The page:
June’s recommendations are in! This month the Hex Dimension team have been asked to talk about their favourite supernatural novels. One author in particular has proven to be a particular favourite…
It took me a while to think of something to write about for this one, because I haven’t really read that many supernatural books. Out of the incredibly short shortlist I had in my head, I eventually settled on Neverwhere by Neil Gaiman. This was simply because American Gods seems just a bit too fantastical to be counted as supernatural, but Neverwhere gets that balance of real world and magical just right.
The books follows the trials and tribulations of young office worker Richard Mayhew, who accidentally finds himself stuck in the world of London Below, a sprawling subterranean city filled with monsters and killers and angels. Teaming together with the sneaky Marquis de Carabas, the magical Door and the deadly Hunter, Richard sets out trying to find his way back to where he belongs, the “real” world.
This motley crew are all brilliant characters who stick with you long after the book is finished. But it is London Below that is the real star of this novel, brilliantly thought-out and wonderfully described by Gaiman. It is both hauntingly beautiful and also just plain haunting, and Gaiman’s love for the real city of London shines through in the writing. But this book is so much more than a supernatural love letter to a city. It is a testament to the imagination and to the hidden yet beautiful parts of life that we so easily overlook.
The first time I read Anne Rice’s Interview With The Vampire – I was captivated by the world she had created.
The characters of Lestat, Lois and friends leapt from the page. Their adventures and quarrels staying with me evermore. It’s a truly great vampire novel, instead of having your bog standard monster vampires that are simply out for blood, the vampires in this book still had human feelings. Their emotions were still intact.
Yes they had immortality and needed blood to live – yet they tackled that in their own ways. Some were happy to hunt, whilst others would rather feast on the blood of rats. It’s an amazing story, one that every body should read at least once. Then you need to read the rest of the Vampire Chronicles….
Before the iconic Stanley Kubrick film, there was the novel. The Shining by Stephen King is one of the author’s earliest works and follows the Torrance family as they take up residence at the Overlook Hotel to oversee its care during the harsh, out-of-season weather. A tale of psychic awakenings and madness, it’s not a light read by any standard.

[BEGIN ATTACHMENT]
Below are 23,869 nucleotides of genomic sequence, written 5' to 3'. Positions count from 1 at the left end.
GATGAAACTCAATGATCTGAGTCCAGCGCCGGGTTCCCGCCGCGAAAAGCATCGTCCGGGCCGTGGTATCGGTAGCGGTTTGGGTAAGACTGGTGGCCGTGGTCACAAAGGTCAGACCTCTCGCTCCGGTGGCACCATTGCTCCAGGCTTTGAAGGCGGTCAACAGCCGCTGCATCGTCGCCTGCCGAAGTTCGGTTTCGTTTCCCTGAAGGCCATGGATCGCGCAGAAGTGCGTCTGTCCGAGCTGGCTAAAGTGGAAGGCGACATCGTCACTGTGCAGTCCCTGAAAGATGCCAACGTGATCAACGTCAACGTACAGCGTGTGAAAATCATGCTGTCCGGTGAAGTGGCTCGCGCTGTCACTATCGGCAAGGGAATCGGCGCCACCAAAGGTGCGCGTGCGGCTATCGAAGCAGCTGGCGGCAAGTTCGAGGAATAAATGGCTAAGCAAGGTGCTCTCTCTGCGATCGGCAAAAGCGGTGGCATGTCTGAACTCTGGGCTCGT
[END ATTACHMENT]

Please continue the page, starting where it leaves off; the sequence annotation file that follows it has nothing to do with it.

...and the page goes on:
I suppose The Shining was the tipping point in terms of King’s style, where he really began to get into describing anything and everything the characters were in, doing and thinking. At the same time, this reach towards realism in the novel always makes the supernatural elements that more breathtaking and frightening – the way normality begins to show some very jagged cracks, but believable, when little Danny begins to see things. This is the kind of supernatural novel that allows you to suspend your disbelief, which is obviously a very good thing.
This is the first Stephen King novel I read and this supernatural-horror novel forever holds an association with summer for me. It’s just the kind of long novel you could do with during a holiday. This is in spite of its less than summer-esque settings of winter and me having never read it during the summer, though now that I think about it – perhaps it’s time to return to the Overlook Hotel…
It took me a while to come up with a book this week. Supernatural fiction just isn’t something I have any interest in. The only one I could even remember reading was The Lovely Bones, and I pretty much hated it. I thought I may have to sit this one out – but then I remembered Neil Gaiman.
Gaiman’s stories are… different. While definitely supernatural, they construct such vivid, alien worlds that they often brush shoulders with fantasy, a genre I’m much more at home with. Anansi Boys by Neil Gaiman is no exception, using West African myths to create a tale of animal spirits, mysterious powers, demonic possession, and mother-in-law jokes.
While all his books are sharp and witty, this is the only Gaiman solo-act that I’d call a comedy. Fat Charlie (who isn’t fat) finds his life in meltdown when, following the death of his dad, a mysterious stranger turns up claiming to be his brother. Not a long-lost brother or anything, just a twin brother that Fat Charlie forgot he had. Oh, and their father was a god. And a kind of demented supernatural buddy-comedy spirals out from there.
Which isn’t to say it’s not dark. It can get downright scary – especially whenever there’s birds involved. But if supernatural drama or horror isn’t your thing, and you’d prefer some levity with your unholy powers, you should definitely try Gaiman’s Anansi Boys. Otherwise, if you do want drama and horror, try anything else he’s ever written!